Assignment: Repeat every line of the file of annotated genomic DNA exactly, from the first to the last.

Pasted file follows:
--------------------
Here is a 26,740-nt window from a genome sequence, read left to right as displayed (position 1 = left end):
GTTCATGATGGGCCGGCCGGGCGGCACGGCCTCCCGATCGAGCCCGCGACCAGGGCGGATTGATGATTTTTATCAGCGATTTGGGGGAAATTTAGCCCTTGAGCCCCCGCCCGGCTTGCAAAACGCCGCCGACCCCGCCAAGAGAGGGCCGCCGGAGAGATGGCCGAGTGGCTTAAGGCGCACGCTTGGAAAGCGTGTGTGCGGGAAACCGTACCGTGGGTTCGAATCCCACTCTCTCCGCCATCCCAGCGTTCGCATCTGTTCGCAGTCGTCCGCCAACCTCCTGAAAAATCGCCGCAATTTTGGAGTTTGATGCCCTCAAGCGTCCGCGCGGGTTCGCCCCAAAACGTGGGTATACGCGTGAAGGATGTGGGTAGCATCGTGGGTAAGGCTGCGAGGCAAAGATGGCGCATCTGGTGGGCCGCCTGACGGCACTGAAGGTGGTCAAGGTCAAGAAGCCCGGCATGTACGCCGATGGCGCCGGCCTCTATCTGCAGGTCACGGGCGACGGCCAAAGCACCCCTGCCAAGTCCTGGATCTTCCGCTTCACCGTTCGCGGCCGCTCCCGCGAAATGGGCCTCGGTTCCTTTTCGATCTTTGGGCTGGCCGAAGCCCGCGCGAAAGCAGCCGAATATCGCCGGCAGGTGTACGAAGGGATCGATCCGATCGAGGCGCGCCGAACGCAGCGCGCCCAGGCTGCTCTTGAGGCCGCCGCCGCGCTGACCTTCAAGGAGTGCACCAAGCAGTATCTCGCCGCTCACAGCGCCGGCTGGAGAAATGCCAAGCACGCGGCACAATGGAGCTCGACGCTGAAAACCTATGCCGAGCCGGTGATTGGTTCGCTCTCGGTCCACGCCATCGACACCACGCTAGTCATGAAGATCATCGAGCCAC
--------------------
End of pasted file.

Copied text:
Here is a 26,740-nt window from a genome sequence, read left to right as displayed (position 1 = left end):
GTTCATGATGGGCCGGCCGGGCGGCACGGCCTCCCGATCGAGCCCGCGACCAGGGCGGATTGATGATTTTTATCAGCGATTTGGGGGAAATTTAGCCCTTGAGCCCCCGCCCGGCTTGCAAAACGCCGCCGACCCCGCCAAGAGAGGGCCGCCGGAGAGATGGCCGAGTGGCTTAAGGCGCACGCTTGGAAAGCGTGTGTGCGGGAAACCGTACCGTGGGTTCGAATCCCACTCTCTCCGCCATCCCAGCGTTCGCATCTGTTCGCAGTCGTCCGCCAACCTCCTGAAAAATCGCCGCAATTTTGGAGTTTGATGCCCTCAAGCGTCCGCGCGGGTTCGCCCCAAAACGTGGGTATACGCGTGAAGGATGTGGGTAGCATCGTGGGTAAGGCTGCGAGGCAAAGATGGCGCATCTGGTGGGCCGCCTGACGGCACTGAAGGTGGTCAAGGTCAAGAAGCCCGGCATGTACGCCGATGGCGCCGGCCTCTATCTGCAGGTCACGGGCGACGGCCAAAGCACCCCTGCCAAGTCCTGGATCTTCCGCTTCACCGTTCGCGGCCGCTCCCGCGAAATGGGCCTCGGTTCCTTTTCGATCTTTGGGCTGGCCGAAGCCCGCGCGAAAGCAGCCGAATATCGCCGGCAGGTGTACGAAGGGATCGATCCGATCGAGGCGCGCCGAACGCAGCGCGCCCAGGCTGCTCTTGAGGCCGCCGCCGCGCTGACCTTCAAGGAGTGCACCAAGCAGTATCTCGCCGCTCACAGCGCCGGCTGGAGAAATGCCAAGCACGCGGCACAATGGAGCTCGACGCTGAAAACCTATGCCGAGCCGGTGATTGGTTCGCTCTCGGTCCACGCCATCGACACCACGCTAGTCATGAAGATCATCGAGCCAC